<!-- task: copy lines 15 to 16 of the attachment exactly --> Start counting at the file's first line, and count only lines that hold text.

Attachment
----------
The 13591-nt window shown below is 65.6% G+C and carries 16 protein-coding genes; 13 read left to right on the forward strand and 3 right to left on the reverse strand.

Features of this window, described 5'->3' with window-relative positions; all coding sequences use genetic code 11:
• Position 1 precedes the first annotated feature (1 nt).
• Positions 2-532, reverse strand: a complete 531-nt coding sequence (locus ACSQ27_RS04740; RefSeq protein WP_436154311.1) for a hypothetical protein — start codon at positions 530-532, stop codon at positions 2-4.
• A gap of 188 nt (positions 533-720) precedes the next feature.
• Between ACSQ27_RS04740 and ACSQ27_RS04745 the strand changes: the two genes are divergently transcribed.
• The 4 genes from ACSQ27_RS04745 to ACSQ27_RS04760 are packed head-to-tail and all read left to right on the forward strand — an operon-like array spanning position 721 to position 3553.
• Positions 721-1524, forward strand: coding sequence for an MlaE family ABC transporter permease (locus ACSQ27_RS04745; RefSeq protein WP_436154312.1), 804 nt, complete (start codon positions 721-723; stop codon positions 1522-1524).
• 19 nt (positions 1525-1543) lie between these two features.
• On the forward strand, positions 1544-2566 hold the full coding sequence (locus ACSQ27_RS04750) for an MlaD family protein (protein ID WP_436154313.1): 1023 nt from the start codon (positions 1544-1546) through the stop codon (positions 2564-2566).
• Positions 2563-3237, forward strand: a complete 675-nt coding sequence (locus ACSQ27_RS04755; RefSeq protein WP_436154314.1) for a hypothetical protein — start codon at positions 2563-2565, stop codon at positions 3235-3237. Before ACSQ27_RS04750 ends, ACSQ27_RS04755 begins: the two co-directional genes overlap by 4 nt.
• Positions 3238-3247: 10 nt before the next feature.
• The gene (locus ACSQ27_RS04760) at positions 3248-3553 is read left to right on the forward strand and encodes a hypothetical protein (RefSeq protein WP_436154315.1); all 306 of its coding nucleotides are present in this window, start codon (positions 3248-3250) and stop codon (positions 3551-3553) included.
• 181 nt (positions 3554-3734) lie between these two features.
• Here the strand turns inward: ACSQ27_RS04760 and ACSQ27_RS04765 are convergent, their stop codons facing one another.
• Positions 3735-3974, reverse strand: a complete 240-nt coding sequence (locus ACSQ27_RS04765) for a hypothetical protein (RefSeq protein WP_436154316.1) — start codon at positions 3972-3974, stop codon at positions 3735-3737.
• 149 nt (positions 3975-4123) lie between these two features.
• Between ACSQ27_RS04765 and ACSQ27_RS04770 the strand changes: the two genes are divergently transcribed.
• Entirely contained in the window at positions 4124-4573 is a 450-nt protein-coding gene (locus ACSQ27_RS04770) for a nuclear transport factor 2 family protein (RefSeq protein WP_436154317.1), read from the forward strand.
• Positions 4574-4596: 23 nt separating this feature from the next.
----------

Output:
• Here the strand turns inward: ACSQ27_RS04760 and ACSQ27_RS04765 are convergent, their stop codons facing one another.
• Positions 3735-3974, reverse strand: a complete 240-nt coding sequence (locus ACSQ27_RS04765) for a hypothetical protein (RefSeq protein WP_436154316.1) — start codon at positions 3972-3974, stop codon at positions 3735-3737.